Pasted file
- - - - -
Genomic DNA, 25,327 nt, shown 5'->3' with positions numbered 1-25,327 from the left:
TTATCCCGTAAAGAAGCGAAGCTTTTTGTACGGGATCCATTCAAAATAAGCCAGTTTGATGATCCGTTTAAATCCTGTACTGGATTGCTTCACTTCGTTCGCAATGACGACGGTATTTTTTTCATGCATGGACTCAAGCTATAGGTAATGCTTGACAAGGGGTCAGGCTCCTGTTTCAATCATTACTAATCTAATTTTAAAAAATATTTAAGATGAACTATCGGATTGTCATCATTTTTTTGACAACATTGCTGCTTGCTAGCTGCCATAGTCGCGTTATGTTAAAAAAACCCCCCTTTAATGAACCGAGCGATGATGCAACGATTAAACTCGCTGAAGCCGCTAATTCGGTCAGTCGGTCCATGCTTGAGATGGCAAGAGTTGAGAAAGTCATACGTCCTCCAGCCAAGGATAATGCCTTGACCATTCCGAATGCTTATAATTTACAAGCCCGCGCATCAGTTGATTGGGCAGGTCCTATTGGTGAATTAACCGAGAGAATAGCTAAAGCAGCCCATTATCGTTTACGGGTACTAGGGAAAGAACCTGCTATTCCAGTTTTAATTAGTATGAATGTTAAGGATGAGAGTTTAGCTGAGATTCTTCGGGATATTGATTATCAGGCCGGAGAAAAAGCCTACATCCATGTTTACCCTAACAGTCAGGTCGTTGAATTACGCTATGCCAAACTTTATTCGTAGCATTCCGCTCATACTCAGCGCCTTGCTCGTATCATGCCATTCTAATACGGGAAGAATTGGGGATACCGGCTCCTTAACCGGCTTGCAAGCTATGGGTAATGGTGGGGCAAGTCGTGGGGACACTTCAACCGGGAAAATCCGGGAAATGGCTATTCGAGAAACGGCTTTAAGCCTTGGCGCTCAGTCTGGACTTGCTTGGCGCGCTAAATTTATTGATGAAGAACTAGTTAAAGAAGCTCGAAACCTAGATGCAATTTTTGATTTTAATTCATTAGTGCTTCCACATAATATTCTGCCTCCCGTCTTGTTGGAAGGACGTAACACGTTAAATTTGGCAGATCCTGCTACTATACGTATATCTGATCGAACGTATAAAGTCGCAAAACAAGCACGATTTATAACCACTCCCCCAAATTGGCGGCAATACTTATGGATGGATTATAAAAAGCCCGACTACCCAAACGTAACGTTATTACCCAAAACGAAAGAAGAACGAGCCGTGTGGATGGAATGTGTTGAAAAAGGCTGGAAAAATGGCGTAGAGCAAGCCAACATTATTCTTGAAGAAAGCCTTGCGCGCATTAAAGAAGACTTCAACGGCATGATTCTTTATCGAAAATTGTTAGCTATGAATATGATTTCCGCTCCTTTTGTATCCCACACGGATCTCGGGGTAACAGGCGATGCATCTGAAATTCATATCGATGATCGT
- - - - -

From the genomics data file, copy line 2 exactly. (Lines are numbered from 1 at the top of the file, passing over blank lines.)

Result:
TTATCCCGTAAAGAAGCGAAGCTTTTTGTACGGGATCCATTCAAAATAAGCCAGTTTGATGATCCGTTTAAATCCTGTACTGGATTGCTTCACTTCGTTCGCAATGACGACGGTATTTTTTTCATGCATGGACTCAAGCTATAGGTAATGCTTGACAAGGGGTCAGGCTCCTGTTTCAATCATTACTAATCTAATTTTAAAAAATATTTAAGATGAACTATCGGATTGTCATCATTTTTTTGACAACATTGCTGCTTGCTAGCTGCCATAGTCGCGTTATGTTAAAAAAACCCCCCTTTAATGAACCGAGCGATGATGCAACGATTAAACTCGCTGAAGCCGCTAATTCGGTCAGTCGGTCCATGCTTGAGATGGCAAGAGTTGAGAAAGTCATACGTCCTCCAGCCAAGGATAATGCCTTGACCATTCCGAATGCTTATAATTTACAAGCCCGCGCATCAGTTGATTGGGCAGGTCCTATTGGTGAATTAACCGAGAGAATAGCTAAAGCAGCCCATTATCGTTTACGGGTACTAGGGAAAGAACCTGCTATTCCAGTTTTAATTAGTATGAATGTTAAGGATGAGAGTTTAGCTGAGATTCTTCGGGATATTGATTATCAGGCCGGAGAAAAAGCCTACATCCATGTTTACCCTAACAGTCAGGTCGTTGAATTACGCTATGCCAAACTTTATTCGTAGCATTCCGCTCATACTCAGCGCCTTGCTCGTATCATGCCATTCTAATACGGGAAGAATTGGGGATACCGGCTCCTTAACCGGCTTGCAAGCTATGGGTAATGGTGGGGCAAGTCGTGGGGACACTTCAACCGGGAAAATCCGGGAAATGGCTATTCGAGAAACGGCTTTAAGCCTTGGCGCTCAGTCTGGACTTGCTTGGCGCGCTAAATTTATTGATGAAGAACTAGTTAAAGAAGCTCGAAACCTAGATGCAATTTTTGATTTTAATTCATTAGTGCTTCCACATAATATTCTGCCTCCCGTCTTGTTGGAAGGACGTAACACGTTAAATTTGGCAGATCCTGCTACTATACGTATATCTGATCGAACGTATAAAGTCGCAAAACAAGCACGATTTATAACCACTCCCCCAAATTGGCGGCAATACTTATGGATGGATTATAAAAAGCCCGACTACCCAAACGTAACGTTATTACCCAAAACGAAAGAAGAACGAGCCGTGTGGATGGAATGTGTTGAAAAAGGCTGGAAAAATGGCGTAGAGCAAGCCAACATTATTCTTGAAGAAAGCCTTGCGCGCATTAAAGAAGACTTCAACGGCATGATTCTTTATCGAAAATTGTTAGCTATGAATATGATTTCCGCTCCTTTTGTATCCCACACGGATCTCGGGGTAACAGGCGATGCATCTGAAATTCATATCGATGATCGT